The older I get, the more reclusive I tend to be, shying even farther away from the frenzy of Facebook and the emoji-enabled spontaneity of many online “friendships.” It’s not that I actively dislike people; I think most strangers will find me friendly, and I warm up easily once we get a real conversation going. (With the exception, I must say, of telephone conversations; having grown up without a phone, I have always disliked—loathed would be the better word—talking on the phone, especially for anything longer than three minutes.)

It’s just that, past 60, I’ve come to seek out human company less and less, preferring to keep to myself and family, and a few close friends who wouldn’t mind not hearing from me for months or years and picking up where we left off, which is my gauge of a true friendship. Over the past five years or so, I’ve become such a homebody (my poker nights excepted) that Beng feels like she has to ask me now and then, “Don’t you have any friends?” She means, of course, people other than herself, because she knows that I’ve been perfectly happy to just have her for company, at home or on the road, and that, in our sixties, our need and desire to socialize as a couple has diminished considerably.

Beng compensates for this by being a Facebook fiend, and aside from her snoring bedmate, Facebook’s the first thing she sees in the morning and the last thing she sees at night. Like I wrote here not too long ago, I’m not even on FB, and obstinately stay out of it, because I think it’s cheapened the meaning of “friend.”

Diplomacy, of course, requires not only meeting with a lot of people, but people you hate, and who very likely feel likewise—sort of like the online world, only it’s face to face. Now, I can fake pleasantness as well as anyone else—except maybe Beng, who’d lose our house and car at poker within five minutes—but I know, from practice, that while they say it takes just 17 muscles to smile and 42 to frown, smiling can be a lot more tiring than frowning, especially if you don’t mean it.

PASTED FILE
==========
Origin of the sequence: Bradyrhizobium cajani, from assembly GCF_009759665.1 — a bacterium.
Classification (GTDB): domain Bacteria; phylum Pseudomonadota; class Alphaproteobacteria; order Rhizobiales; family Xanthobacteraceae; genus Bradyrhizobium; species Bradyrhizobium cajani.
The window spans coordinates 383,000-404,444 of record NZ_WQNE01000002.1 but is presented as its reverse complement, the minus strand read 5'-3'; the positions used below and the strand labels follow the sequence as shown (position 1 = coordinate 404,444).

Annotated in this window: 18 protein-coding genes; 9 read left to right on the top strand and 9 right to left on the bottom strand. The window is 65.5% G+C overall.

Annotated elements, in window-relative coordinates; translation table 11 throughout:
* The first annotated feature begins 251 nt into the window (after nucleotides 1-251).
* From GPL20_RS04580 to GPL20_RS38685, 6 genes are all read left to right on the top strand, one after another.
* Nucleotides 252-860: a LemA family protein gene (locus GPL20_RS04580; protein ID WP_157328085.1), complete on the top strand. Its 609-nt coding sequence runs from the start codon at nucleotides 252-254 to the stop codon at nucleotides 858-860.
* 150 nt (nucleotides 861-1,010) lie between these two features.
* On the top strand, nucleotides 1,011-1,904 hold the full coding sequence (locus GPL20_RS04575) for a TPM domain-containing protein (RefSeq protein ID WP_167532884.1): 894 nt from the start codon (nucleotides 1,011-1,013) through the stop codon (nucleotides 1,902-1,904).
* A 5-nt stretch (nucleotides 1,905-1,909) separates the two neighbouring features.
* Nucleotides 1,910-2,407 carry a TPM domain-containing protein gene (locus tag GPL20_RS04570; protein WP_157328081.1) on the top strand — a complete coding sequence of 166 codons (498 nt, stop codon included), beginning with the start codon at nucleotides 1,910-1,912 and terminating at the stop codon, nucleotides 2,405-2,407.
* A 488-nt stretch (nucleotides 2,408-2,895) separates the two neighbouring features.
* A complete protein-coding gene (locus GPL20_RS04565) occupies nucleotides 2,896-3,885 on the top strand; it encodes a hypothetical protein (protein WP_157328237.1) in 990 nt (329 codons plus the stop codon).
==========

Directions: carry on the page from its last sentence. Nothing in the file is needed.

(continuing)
The more important reason I’ll never head an embassy is the mess I would likely make of our foreign relations by my equally boneheaded refusal to acquire a more catholic or at least a more cosmopolitan palate, despite Beng’s entreaties for us to try menus more complicated than Chow King’s. Nothing flusters me more than the prospect of “fine dining.” (I recall how, many years ago, I begged off from joining a very exclusive and epic feast prepared by ten of Manila’s top chefs—much to the dismay of a fellow professor who had wangled the invitation—precisely because all that good food would have been wasted on me.)

That’s also why I’ve declined dinner invitations, especially from people I don’t know or who don’t know me and my curious preferences, to spare us the mutual embarrassment of my shying away from anything with cheese, or oregano (I can sniff out one part in a million), or the aforementioned curry, which effectively leaves out much of Italian, French, Greek, Indian, and Mexican cuisine. No pizzas, thank you! But I’ll take pancit, lechon, adobong pusit, Ligo sardines, chicken mami, and KFC anytime—I’m actually easy to please.

Ambassadors should be able to eat anything with anyone, and not just gorge like a hungry peon (someone called my rice-and-pancit combo “pagkaing obrero”) but dine intelligently, knowledgeably, with the ability to make off-the-cuff remarks like “Don’t you just love the tanginess and the fruitiness of this Dréan d’Auvergne? It’s a bit more complex than the St. Nectaire, don’t you agree?” (Thanks to for the technical details.)

The only place I can imagine not having this culinary quandary would be China—where I’ve gone pretty often because, as I told Beng, I was sure to find a lot of yummy Chinese food there—but I’d hate to tell my Chinese hosts what I really thought of the nine-dash line, and I’d hate to have to explain, on the rebound, why bright kids with Chinese names can create such a fuss on Pinoy Facebook.